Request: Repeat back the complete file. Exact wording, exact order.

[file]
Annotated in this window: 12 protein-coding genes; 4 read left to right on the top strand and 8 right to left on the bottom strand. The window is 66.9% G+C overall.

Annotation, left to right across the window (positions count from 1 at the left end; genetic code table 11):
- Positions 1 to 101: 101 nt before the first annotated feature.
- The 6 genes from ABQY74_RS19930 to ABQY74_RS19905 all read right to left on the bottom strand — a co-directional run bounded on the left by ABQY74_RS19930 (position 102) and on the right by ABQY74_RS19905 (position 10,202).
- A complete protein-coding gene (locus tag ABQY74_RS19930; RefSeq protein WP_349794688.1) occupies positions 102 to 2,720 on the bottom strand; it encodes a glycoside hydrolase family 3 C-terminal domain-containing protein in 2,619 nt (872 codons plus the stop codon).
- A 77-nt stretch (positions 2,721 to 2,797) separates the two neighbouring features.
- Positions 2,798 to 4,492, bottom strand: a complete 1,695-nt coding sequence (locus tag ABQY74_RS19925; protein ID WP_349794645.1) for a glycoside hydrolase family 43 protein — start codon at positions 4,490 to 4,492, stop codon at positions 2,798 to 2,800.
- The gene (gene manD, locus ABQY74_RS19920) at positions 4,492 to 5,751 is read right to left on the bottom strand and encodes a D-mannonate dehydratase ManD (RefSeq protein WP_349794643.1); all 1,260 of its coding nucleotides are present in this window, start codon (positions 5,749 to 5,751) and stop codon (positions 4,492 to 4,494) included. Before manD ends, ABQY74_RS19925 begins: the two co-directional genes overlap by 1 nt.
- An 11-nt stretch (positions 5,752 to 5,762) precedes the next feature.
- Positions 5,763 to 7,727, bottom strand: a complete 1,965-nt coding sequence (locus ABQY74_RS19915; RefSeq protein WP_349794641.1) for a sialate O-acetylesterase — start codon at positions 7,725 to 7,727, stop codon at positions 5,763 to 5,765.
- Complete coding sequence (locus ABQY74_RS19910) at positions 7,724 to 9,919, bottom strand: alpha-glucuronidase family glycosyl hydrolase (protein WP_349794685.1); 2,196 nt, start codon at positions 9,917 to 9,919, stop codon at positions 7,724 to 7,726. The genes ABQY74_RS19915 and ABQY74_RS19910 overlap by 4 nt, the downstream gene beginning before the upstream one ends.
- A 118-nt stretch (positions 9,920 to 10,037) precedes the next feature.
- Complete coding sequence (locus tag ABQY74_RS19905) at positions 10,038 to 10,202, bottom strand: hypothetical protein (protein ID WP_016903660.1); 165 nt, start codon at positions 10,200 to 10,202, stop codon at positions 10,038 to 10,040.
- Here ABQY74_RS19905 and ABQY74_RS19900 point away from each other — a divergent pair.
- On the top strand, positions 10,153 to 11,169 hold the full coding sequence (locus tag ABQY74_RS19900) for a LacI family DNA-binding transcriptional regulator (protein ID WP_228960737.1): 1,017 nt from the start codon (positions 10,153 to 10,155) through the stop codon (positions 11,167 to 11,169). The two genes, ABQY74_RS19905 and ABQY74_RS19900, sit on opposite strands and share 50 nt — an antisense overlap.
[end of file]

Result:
Annotated in this window: 12 protein-coding genes; 4 read left to right on the top strand and 8 right to left on the bottom strand. The window is 66.9% G+C overall.

Annotation, left to right across the window (positions count from 1 at the left end; genetic code table 11):
- Positions 1 to 101: 101 nt before the first annotated feature.
- The 6 genes from ABQY74_RS19930 to ABQY74_RS19905 all read right to left on the bottom strand — a co-directional run bounded on the left by ABQY74_RS19930 (position 102) and on the right by ABQY74_RS19905 (position 10,202).
- A complete protein-coding gene (locus tag ABQY74_RS19930; RefSeq protein WP_349794688.1) occupies positions 102 to 2,720 on the bottom strand; it encodes a glycoside hydrolase family 3 C-terminal domain-containing protein in 2,619 nt (872 codons plus the stop codon).
- A 77-nt stretch (positions 2,721 to 2,797) separates the two neighbouring features.
- Positions 2,798 to 4,492, bottom strand: a complete 1,695-nt coding sequence (locus tag ABQY74_RS19925; protein ID WP_349794645.1) for a glycoside hydrolase family 43 protein — start codon at positions 4,490 to 4,492, stop codon at positions 2,798 to 2,800.
- The gene (gene manD, locus ABQY74_RS19920) at positions 4,492 to 5,751 is read right to left on the bottom strand and encodes a D-mannonate dehydratase ManD (RefSeq protein WP_349794643.1); all 1,260 of its coding nucleotides are present in this window, start codon (positions 5,749 to 5,751) and stop codon (positions 4,492 to 4,494) included. Before manD ends, ABQY74_RS19925 begins: the two co-directional genes overlap by 1 nt.
- An 11-nt stretch (positions 5,752 to 5,762) precedes the next feature.
- Positions 5,763 to 7,727, bottom strand: a complete 1,965-nt coding sequence (locus ABQY74_RS19915; RefSeq protein WP_349794641.1) for a sialate O-acetylesterase — start codon at positions 7,725 to 7,727, stop codon at positions 5,763 to 5,765.
- Complete coding sequence (locus ABQY74_RS19910) at positions 7,724 to 9,919, bottom strand: alpha-glucuronidase family glycosyl hydrolase (protein WP_349794685.1); 2,196 nt, start codon at positions 9,917 to 9,919, stop codon at positions 7,724 to 7,726. The genes ABQY74_RS19915 and ABQY74_RS19910 overlap by 4 nt, the downstream gene beginning before the upstream one ends.
- A 118-nt stretch (positions 9,920 to 10,037) precedes the next feature.
- Complete coding sequence (locus tag ABQY74_RS19905) at positions 10,038 to 10,202, bottom strand: hypothetical protein (protein ID WP_016903660.1); 165 nt, start codon at positions 10,200 to 10,202, stop codon at positions 10,038 to 10,040.
- Here ABQY74_RS19905 and ABQY74_RS19900 point away from each other — a divergent pair.
- On the top strand, positions 10,153 to 11,169 hold the full coding sequence (locus tag ABQY74_RS19900) for a LacI family DNA-binding transcriptional regulator (protein ID WP_228960737.1): 1,017 nt from the start codon (positions 10,153 to 10,155) through the stop codon (positions 11,167 to 11,169). The two genes, ABQY74_RS19905 and ABQY74_RS19900, sit on opposite strands and share 50 nt — an antisense overlap.